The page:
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Creating Successful Leaders

Authenticity is all the rage these days. Businesses are adjusting their workplaces and daily operations in order to accommodate the demand for authentic relationships, business practices and job responsibilities that prospective employees and veteran workers alike are calling for.

I think this is great.  We all need authenticity in our lives, of which our work is a big part. What’s more, a business based on genuine relationships doesn’t just make for more fulfilled workers, it makes for better business.

However, I’ve noticed that some people seem to think that authenticity in their work relations means sharing everything to everyone, all the time. When working with clients, I’ve heard things like, “Margaret, they asked me what I really thought, and I knew it would hurt their feelings if I told them, but I was just being authentic!”

I think this person was trying to demonstrate how they were transparent and honest, even when it was uncomfortable. But being an open book all the time can be burdensome to those around you. You might be perceived as self-involved, even if you really aren’t. You may also lose potential confidantes if you tend to talk openly about other people. Your intention is surely noble, but the way it comes across may do more harm than good.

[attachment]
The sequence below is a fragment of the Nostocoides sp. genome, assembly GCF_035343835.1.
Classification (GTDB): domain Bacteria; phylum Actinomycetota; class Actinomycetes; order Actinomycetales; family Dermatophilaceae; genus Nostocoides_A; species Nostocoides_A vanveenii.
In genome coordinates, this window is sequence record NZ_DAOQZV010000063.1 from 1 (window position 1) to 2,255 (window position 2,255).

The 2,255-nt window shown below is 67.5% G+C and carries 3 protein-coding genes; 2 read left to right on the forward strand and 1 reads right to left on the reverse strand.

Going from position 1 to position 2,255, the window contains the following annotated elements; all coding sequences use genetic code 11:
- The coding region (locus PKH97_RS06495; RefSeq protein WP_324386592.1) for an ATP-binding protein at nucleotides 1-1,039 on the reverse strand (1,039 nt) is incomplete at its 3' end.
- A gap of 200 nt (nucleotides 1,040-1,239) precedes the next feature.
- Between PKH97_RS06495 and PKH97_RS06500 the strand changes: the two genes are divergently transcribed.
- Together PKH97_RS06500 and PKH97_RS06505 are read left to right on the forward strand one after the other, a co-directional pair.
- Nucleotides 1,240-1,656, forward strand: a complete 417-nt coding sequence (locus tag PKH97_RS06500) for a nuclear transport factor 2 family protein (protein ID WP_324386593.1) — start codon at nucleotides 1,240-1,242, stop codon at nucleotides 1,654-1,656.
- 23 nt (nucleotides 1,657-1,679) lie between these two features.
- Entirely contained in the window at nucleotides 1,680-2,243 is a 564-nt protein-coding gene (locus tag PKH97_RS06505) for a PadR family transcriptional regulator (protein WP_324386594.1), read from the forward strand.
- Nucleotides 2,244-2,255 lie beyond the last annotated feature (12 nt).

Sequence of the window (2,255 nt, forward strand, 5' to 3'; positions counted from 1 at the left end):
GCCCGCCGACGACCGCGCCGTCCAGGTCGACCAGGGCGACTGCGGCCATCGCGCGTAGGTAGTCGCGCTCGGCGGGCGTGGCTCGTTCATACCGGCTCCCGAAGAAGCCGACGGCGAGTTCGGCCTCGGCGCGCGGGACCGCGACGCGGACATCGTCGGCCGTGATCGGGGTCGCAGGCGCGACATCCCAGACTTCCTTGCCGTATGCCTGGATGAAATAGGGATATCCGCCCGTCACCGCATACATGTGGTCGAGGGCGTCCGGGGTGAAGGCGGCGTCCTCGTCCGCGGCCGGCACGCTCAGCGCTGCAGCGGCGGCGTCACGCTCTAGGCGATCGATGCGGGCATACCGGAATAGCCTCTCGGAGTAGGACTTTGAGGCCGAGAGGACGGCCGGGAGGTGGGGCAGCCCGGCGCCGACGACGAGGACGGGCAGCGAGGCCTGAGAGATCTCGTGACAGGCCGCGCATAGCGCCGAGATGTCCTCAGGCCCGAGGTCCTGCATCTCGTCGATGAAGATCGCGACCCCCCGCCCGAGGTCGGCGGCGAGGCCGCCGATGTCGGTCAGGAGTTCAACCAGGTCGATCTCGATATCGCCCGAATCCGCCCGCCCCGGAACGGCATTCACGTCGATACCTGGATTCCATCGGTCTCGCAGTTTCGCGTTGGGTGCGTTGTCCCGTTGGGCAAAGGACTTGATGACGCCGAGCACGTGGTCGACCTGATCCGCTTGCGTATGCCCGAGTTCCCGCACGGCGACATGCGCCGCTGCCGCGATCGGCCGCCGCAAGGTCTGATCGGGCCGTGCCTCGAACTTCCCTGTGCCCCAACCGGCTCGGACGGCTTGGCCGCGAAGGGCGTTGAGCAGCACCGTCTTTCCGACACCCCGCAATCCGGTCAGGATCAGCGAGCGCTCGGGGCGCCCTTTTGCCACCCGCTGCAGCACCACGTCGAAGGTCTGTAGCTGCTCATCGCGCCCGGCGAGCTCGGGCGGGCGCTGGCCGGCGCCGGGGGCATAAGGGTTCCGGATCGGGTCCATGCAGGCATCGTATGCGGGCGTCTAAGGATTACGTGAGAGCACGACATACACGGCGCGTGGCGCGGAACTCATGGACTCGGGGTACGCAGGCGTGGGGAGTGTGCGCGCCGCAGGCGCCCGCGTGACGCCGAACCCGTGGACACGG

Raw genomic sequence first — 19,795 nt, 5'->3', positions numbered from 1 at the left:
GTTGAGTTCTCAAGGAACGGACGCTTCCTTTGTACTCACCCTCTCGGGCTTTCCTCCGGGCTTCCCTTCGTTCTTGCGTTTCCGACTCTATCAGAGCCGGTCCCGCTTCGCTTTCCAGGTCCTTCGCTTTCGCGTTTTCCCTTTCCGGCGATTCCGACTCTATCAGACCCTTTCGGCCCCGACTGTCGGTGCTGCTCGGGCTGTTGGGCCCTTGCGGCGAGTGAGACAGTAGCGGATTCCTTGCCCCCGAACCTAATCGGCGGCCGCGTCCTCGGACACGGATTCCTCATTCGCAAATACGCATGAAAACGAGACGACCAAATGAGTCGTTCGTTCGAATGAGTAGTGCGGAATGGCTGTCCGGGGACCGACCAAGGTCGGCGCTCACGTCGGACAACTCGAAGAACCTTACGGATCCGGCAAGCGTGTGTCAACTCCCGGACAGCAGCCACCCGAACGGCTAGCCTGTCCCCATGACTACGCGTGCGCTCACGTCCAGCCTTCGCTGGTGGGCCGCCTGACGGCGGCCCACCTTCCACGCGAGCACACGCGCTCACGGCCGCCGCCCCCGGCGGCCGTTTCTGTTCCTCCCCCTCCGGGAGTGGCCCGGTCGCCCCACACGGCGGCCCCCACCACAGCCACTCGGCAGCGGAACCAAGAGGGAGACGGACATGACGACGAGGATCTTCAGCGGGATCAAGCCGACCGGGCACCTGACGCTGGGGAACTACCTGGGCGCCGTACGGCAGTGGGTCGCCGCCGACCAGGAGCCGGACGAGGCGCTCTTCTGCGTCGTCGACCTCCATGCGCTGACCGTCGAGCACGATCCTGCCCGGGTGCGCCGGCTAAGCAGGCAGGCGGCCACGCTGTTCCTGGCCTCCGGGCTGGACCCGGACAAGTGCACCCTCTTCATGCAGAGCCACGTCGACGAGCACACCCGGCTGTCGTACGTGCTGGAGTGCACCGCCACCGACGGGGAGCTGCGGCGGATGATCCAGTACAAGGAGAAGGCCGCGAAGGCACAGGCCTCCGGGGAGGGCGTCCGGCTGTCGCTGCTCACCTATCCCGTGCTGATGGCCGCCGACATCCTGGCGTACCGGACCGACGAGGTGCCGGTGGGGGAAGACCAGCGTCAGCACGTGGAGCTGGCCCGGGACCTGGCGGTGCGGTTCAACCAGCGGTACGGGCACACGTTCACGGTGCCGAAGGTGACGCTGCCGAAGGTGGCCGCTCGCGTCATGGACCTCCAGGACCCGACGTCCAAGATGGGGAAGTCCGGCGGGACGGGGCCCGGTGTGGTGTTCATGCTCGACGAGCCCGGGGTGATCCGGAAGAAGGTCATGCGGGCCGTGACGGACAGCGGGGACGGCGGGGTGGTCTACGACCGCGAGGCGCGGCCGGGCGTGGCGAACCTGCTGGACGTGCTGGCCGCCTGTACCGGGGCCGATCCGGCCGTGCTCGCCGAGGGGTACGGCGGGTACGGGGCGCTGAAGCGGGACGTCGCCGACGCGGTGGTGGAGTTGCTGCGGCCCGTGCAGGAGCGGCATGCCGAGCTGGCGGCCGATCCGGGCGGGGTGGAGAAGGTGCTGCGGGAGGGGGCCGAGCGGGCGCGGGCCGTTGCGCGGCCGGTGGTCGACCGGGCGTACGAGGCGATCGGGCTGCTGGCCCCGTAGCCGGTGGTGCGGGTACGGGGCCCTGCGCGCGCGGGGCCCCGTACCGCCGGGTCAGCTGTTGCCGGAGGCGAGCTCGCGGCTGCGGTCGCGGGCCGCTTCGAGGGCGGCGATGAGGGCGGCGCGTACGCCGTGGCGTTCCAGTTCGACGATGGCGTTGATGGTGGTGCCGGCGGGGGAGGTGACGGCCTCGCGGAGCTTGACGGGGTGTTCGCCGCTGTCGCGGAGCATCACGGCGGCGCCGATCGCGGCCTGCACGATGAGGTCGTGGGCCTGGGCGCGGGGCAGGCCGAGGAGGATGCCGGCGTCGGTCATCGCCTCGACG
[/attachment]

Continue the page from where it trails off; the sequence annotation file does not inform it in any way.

The mistake behind this approach to authenticity is the assumption that your most unfiltered gut feelings are your true self. While they certainly are part of what makes you you, remember that it is normal and natural to modify your behavior in different situations. This isn’t betraying who you really are, or wearing a fake version of yourself at all! We are complex beings, and have many layers of “self” that are each a part of us.

Authenticity, then, is striving to be your best self for each situation. To do this, you need:

1. Self-awareness. Be aware of your feelings and opinions, and take them seriously. You will have to stand up for your beliefs at some point, and it is often a very hard thing to do. But also be prepared to be wrong, to change your mind, to feel differently about something as time progresses. Part of self-awareness is knowing your own limits.

2. Presence. Be aware of your surroundings, engaged in the present situation before you. A present person is aware of others and their feelings, and is less inclined to become self-involved or unintentionally hurtful.

3. Tact. The 80-20 rule works wonders. Of all the thoughts you have, only about 20 percent of them need to be said. Another good rule: pause, sleep on it and deal with it tomorrow. If you feel the need to share something potentially hurtful, wait a day. More often than not, the issue resolves itself. If not, you’ll at least have a day’s worth of consideration in the bag and you’ll be better prepared to tactfully handle the situation.


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